Texas French Bread
Texas French Bread is now open for dinner
Reviewed by Virginia B. Wood, Fri., Dec. 19, 2008
Texas French Bread2900 W. Rio Grande, 499-0544
Dinner: Thursday-Saturday, 6-10pm
When Judy Willcott started her Austin bakery in 1980, she took her inspiration from the rustic artisan breads of France. Texas French Bread has been an Austin mainstay ever since, having weathered both expansions and contractions in nearly 30 years of business. These days, a second generation of the Willcott family is running the bakery operation. Murph and Ben Willcott strive to maintain the standards that are the basis of the bakery's success while at the same time putting their own personal stamp on the long-established enterprise. The brothers evaluated their situation a few months back and decided their wisest expansion plan would be to offer dinner a few nights a week. "The way the costs of everything from real estate to gasoline to wheat flour went up in the past year, we realized we needed to come up with an alternative way to increase sales in the facility we already own," Murph explains. Since both brothers have previous experience with cooking and restaurants, dinner service seemed like the natural way for them to contribute their culinary expertise to the existing business.
Dinners at Texas French Bread are inspired in part by the bistro cooking of France – simple, hearty, seasonal food accompanied by good bread – and also by the bounty of local produce, meats, and cheeses the Willcott brothers discovered at the Austin Farmers' Market Downtown where Texas French Bread operates a weekly booth. Ben shops at farmers' markets and farmstands every week. Murph sends potential customers an e-mail newsletter every Wednesday reporting on Ben's market finds and describing how he plans to incorporate them into the weekly changing menu. The Willcotts are currently exploring the option of adding a beer and wine license, but for now, guests are encouraged to bring their own wines for one of the lowest corkage fees ($7) in town. The underground marketing approach and appealing farm-to-table menu offerings appear to be generating results.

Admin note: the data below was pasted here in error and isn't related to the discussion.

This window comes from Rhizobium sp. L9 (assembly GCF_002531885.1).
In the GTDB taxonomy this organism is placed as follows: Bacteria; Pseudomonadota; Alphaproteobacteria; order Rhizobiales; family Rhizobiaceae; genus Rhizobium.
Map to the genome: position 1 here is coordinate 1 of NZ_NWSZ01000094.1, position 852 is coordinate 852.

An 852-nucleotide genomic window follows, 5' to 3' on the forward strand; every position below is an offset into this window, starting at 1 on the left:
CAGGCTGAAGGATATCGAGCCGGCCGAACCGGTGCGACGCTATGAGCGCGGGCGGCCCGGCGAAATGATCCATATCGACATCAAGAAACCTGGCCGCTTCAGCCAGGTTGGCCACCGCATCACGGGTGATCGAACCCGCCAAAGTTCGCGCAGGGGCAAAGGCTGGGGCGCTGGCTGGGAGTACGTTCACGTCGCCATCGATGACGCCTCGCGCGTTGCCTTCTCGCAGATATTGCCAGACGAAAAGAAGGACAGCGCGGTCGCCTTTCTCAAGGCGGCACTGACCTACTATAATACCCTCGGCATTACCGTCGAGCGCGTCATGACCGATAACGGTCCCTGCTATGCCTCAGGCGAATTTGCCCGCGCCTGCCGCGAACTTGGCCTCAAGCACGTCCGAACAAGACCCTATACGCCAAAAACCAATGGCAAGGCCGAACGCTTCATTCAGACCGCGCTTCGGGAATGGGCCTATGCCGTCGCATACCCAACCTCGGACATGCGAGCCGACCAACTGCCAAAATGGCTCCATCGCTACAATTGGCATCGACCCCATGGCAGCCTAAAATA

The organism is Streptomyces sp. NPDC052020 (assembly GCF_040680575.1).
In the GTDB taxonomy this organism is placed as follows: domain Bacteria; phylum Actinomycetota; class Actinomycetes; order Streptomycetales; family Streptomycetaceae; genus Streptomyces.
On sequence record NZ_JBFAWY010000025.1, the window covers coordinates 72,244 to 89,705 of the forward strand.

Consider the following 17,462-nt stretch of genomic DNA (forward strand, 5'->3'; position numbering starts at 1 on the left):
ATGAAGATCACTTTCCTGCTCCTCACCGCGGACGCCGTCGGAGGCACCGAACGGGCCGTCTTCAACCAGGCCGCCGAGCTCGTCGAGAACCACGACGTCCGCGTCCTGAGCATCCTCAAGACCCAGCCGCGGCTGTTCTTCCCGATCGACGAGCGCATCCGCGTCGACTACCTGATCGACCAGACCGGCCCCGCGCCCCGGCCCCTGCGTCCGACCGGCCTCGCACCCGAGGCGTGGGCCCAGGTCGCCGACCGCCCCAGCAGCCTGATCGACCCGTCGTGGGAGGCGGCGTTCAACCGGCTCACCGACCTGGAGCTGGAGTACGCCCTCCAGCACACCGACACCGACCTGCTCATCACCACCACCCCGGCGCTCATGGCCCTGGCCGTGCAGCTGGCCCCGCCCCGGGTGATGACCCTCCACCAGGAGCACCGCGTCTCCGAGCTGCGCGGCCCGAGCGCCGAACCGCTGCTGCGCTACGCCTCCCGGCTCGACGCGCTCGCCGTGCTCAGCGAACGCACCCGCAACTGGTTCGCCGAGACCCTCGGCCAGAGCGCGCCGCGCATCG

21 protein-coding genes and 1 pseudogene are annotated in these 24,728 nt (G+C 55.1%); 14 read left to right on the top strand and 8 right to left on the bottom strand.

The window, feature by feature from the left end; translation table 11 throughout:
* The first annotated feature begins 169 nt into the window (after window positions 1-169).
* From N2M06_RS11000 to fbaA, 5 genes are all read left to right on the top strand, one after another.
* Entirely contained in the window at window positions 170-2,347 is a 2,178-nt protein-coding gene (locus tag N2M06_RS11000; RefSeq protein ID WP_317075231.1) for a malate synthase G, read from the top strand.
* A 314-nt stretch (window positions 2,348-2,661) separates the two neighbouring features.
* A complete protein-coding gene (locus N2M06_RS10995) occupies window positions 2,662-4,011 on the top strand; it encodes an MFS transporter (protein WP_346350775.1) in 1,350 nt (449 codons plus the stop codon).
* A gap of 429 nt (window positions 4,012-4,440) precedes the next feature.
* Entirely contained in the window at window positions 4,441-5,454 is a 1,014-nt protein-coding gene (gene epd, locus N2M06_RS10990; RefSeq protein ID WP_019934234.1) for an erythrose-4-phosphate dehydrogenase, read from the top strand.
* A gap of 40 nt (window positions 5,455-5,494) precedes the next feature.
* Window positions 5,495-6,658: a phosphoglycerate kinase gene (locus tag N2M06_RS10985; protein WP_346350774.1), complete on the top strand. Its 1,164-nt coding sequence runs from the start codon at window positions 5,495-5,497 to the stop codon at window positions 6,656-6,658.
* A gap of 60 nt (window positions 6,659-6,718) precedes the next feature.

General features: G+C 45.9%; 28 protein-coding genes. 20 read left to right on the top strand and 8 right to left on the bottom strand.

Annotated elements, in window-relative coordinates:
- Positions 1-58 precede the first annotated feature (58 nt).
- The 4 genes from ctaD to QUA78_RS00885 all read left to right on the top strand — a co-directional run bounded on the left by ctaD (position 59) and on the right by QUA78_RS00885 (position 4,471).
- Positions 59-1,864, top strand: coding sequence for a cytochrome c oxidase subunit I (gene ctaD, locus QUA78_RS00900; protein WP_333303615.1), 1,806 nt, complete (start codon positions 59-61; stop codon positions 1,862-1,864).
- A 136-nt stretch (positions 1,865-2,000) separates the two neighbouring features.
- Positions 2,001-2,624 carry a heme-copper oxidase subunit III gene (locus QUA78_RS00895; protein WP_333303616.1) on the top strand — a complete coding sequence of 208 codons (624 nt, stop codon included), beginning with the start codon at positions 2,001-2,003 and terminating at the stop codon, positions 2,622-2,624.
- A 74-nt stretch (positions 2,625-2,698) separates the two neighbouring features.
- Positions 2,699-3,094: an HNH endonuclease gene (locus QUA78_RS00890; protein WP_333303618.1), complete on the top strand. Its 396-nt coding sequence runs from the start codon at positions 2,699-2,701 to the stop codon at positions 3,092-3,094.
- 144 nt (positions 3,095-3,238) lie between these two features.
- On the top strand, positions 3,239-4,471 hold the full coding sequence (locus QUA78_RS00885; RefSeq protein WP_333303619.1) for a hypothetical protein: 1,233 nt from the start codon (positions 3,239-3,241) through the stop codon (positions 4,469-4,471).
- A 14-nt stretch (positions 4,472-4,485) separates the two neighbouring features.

My cousin and her husband joined me for dinner at Texas French Bread on a recent Saturday evening with their bottle of Texas wine in hand. At night, the busy bakery takes on a cozy bistro feel with candles on the table and soft lighting. Sound is muted by rustic muslin curtains (Home Depot drop cloths!) on the tall windows. Ours was one of several tables that began the evening with orders of bruschetta ($6) topped alternately with Pure Luck chévre and tangy olive tapenade or roasted fall tomatoes and arugula drizzled with anchovy oil. Both delicious fillings rested on toothsome toasts of the house sturdy artisan bread. Our gracious server informed us that two of the entrée options (Gulf snapper and grass-fed beef tenderloin) had been so popular on the busy Friday night that they were sold out, but there were still five other tempting choices. The coq au vin ($16) was moist, tender, local chicken braised in a rich, earthy sauce paired with simple buttered potatoes. The classic Croque Monsieur ($11) was piled high with shaved ham and accompanied by a crisp savoy cabbage slaw, frites, and a luscious pot of aioli for dipping. The Mezze Plate ($16) with meatballs made from Loncito's lamb offered a selection of roasted and sautéed fall greens and vegetables, a scoop of quinoa tabbouleh, with condiment pots of aioli and spicy harissa. We completed our meal with a generous portion of warm bread pudding ($7) in a luxurious, ginger-scented rum sauce and a silky, subtle bowl of butterscotch budino ($6) napped with sweetened whipped cream. The fine desserts were complemented by the excellent house coffee and cappuccino. We experienced a very pleasant evening with a meal of simple, well-prepared dishes in comfortable surroundings with attentive service from the restaurant's proprietors and their personable staff. What more could three diners ask for a very reasonable $77?